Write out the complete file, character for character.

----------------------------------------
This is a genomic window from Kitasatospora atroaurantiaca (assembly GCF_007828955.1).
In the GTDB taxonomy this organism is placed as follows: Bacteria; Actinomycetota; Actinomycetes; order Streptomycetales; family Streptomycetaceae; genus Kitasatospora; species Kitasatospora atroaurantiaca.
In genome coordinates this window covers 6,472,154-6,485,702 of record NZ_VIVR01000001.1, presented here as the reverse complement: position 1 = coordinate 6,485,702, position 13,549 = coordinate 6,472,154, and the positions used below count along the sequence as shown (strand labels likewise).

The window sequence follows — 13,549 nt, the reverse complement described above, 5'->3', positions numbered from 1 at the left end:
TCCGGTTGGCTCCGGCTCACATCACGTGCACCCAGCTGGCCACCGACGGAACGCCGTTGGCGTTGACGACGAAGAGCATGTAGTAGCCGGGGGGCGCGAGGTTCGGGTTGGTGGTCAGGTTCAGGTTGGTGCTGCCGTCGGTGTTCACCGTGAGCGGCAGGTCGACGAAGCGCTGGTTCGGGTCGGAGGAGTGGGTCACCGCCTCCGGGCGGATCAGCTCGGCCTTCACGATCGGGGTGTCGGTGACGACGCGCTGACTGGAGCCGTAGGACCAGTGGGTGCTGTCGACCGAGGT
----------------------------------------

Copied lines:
This is a genomic window from Kitasatospora atroaurantiaca (assembly GCF_007828955.1).
In the GTDB taxonomy this organism is placed as follows: Bacteria; Actinomycetota; Actinomycetes; order Streptomycetales; family Streptomycetaceae; genus Kitasatospora; species Kitasatospora atroaurantiaca.
In genome coordinates this window covers 6,472,154-6,485,702 of record NZ_VIVR01000001.1, presented here as the reverse complement: position 1 = coordinate 6,485,702, position 13,549 = coordinate 6,472,154, and the positions used below count along the sequence as shown (strand labels likewise).

The window sequence follows — 13,549 nt, the reverse complement described above, 5'->3', positions numbered from 1 at the left end:
TCCGGTTGGCTCCGGCTCACATCACGTGCACCCAGCTGGCCACCGACGGAACGCCGTTGGCGTTGACGACGAAGAGCATGTAGTAGCCGGGGGGCGCGAGGTTCGGGTTGGTGGTCAGGTTCAGGTTGGTGCTGCCGTCGGTGTTCACCGTGAGCGGCAGGTCGACGAAGCGCTGGTTCGGGTCGGAGGAGTGGGTCACCGCCTCCGGGCGGATCAGCTCGGCCTTCACGATCGGGGTGTCGGTGACGACGCGCTGACTGGAGCCGTAGGACCAGTGGGTGCTGTCGACCGAGGT